Islamabad, Pakistan – A Pakistani court has acquitted a Christian couple who have spent seven years on death row for alleged blasphemy, their lawyer says, in a case that rights groups have long singled out for fair trial issues.
The Lahore High Court acquitted Shafqat Emmanuel and his wife Shagufta Masih after a hearing in the eastern city of Lahore on Thursday, the couple’s lawyer Saif ul Malook told Al Jazeera.
“They have been acquitted on all charges […] and the capital sentence is set aside,” said Malook.
Ghulam Mustafa Chaudhry, the lawyer for the complainant in the case, confirmed the verdict to Al Jazeera.
“The appeal was allowed after hearing the arguments [from both sides],” said Chaudhry. “The grounds and reasons for the decision have not yet been given.”
Emmanuel and Masih were convicted and sentenced to death in April 2014 for having allegedly sent “blasphemous” text messages that were insulting to Islam’s Prophet Muhammad and its holy book, the Quran, to a local Muslim leader in their native Gojra, a town located 165km (102 miles) west of provincial capital Lahore.
The couple denied the charges, with their lawyer arguing they were illiterate and unable to compose the text messages they were accused of sending, court documents say.
Blasphemy is a sensitive subject in Pakistan, where certain forms of the “crime” carry a mandatory death sentence.
Violence around blasphemy allegations has become increasingly common, with mob violence or targeted attacks against those accused of the “crime” or people who defend them.
Since 1990, at least 78 people have been killed in such attacks, according to an Al Jazeera tally. Those killed include people accused of blasphemy, their lawyers, family members, rights activists and religious leaders.
In 2009, Gojra was the site of some of Pakistan’s worst communal violence, with at least eight Christians killed after a riot by Muslim residents that was trigged by a blasphemy allegation.
‘They will be killed’
On Friday, Malook said the couple were expected to be released from prison within a week, but that they would need security.
“If they are released and are in public, they will be killed,” he said.
Rights groups have echoed that concern, with UK-based Amnesty International demanding that “adequate security” be provided to the couple, their family and Malook.
“‘Blasphemy’ cases are often premised on flimsy evidence in environments that make fair trials impossible, underscoring the significance of this verdict,” said Amnesty’s South Asia Deputy Director Dinushika Dissanayake.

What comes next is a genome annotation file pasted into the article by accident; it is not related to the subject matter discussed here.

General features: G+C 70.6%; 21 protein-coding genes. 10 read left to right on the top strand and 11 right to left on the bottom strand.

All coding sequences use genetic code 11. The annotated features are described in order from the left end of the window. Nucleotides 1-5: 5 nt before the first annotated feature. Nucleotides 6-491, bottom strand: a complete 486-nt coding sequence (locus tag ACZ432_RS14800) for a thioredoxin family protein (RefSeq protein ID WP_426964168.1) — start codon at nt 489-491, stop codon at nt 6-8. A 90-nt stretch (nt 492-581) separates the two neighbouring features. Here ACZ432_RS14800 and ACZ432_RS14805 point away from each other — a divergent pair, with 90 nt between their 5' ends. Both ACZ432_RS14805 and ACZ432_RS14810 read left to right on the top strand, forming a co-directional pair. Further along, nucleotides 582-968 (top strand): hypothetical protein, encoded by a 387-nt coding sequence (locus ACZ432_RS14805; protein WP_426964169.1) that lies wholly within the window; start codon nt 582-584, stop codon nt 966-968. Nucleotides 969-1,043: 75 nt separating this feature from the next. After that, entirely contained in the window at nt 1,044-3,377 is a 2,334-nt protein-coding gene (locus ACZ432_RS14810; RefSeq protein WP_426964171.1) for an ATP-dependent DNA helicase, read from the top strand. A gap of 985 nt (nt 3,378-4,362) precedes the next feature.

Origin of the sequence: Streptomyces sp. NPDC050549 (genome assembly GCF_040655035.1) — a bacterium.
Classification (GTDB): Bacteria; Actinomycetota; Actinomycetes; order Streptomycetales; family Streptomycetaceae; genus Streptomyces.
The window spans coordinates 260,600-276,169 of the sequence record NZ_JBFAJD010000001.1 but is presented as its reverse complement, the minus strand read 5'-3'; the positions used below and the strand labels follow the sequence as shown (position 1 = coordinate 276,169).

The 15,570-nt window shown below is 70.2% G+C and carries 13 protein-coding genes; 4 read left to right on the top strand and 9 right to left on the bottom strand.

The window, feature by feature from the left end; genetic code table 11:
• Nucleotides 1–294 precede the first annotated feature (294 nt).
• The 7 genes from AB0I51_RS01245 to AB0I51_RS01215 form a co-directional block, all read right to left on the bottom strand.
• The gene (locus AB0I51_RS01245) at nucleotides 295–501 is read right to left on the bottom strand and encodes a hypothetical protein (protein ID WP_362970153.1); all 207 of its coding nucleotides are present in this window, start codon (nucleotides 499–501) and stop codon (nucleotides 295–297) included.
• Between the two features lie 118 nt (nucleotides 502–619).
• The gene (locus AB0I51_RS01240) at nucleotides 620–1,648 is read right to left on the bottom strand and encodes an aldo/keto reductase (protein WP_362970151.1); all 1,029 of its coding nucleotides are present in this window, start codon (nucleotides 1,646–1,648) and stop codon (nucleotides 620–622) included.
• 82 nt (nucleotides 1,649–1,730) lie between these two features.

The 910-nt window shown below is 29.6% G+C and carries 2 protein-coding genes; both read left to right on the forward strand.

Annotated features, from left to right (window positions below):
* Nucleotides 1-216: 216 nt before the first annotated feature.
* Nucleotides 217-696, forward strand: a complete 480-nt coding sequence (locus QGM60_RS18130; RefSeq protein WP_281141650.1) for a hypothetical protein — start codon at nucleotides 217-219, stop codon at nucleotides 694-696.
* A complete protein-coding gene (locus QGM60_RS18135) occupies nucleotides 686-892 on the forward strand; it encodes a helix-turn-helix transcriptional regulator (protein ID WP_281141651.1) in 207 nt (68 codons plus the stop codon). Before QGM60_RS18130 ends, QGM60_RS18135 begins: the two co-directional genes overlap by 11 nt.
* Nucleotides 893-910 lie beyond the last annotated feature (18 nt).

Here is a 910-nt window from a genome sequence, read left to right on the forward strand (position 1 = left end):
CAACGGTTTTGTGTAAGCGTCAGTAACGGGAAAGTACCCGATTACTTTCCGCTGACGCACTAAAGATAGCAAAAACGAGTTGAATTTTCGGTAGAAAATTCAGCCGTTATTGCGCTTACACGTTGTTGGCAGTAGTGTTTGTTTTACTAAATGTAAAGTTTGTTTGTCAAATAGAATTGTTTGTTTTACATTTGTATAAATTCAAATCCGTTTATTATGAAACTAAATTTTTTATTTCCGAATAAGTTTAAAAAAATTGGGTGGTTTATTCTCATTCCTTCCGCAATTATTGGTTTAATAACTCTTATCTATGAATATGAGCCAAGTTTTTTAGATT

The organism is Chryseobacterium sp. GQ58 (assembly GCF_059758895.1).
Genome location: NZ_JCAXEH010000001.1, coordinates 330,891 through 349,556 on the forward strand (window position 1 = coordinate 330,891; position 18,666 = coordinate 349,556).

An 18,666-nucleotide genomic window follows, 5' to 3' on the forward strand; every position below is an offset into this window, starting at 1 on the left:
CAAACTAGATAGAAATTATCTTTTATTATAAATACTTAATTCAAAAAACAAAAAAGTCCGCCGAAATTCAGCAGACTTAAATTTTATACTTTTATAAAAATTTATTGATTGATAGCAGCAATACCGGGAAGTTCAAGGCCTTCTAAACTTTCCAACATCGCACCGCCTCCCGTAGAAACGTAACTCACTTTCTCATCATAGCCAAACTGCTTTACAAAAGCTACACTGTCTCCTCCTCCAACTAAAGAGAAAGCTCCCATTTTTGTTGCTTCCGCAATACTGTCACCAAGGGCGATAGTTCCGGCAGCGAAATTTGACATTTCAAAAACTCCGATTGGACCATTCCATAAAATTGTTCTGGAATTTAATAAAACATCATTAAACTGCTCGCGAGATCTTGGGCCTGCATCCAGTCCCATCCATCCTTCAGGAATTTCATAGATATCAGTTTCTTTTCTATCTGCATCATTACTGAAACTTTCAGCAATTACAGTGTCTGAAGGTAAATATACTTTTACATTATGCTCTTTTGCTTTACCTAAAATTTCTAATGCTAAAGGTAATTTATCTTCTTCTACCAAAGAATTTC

“This case is sadly emblematic of the harassment, intimidation and attacks that those accused of ‘blasphemy’ routinely face and highlights the urgent need to repeal the law.”
Malook also represented Aasia Bibi, a young Christian woman who spent nine years on death row before her acquittal in 2018 in Pakistan’s highest profile blasphemy case.
In 2011, Malook represented the state as a prosecutor in a case against Mumtaz Qadri, a police bodyguard who shot dead Salman Taseer, a provincial governor who had publicly defended Aasia Bibi.
Qadri’s murder of Taseer was hailed by many across Pakistan, with widespread public demonstrations in his support.
The movement that followed saw the formation in 2017 of the Tehreek-e-Labbaik Pakistan (TLP), a political party led by hardline Muslim leaders who call for those who “blaspheme” against Islam to be put to death.
Qadri was hanged in February 2016, after the Supreme Court upheld his conviction.
“They say that you have taken our leader Mumtaz Qadri, you have allowed Aasia to escape and now you have taken Shafqat and Shagufta from us as well,” Malook told Al Jazeera, saying he feared for his life and had been offered no protection by the government so far.
Chaudhry, the lawyer for the complainant in Emmanuel and Masih’s case, however, denied the existence of any threat to either the couple or Malook.
“This is just an atmosphere that they create so that they can get asylum and leave the country,” he said.
Chaudhry said his team was preparing an appeal, to be filed at the Supreme Court, against Thursday’s verdict.
Asad Hashim is Al Jazeera’s digital correspondent in Pakistan. He tweets @AsadHashim.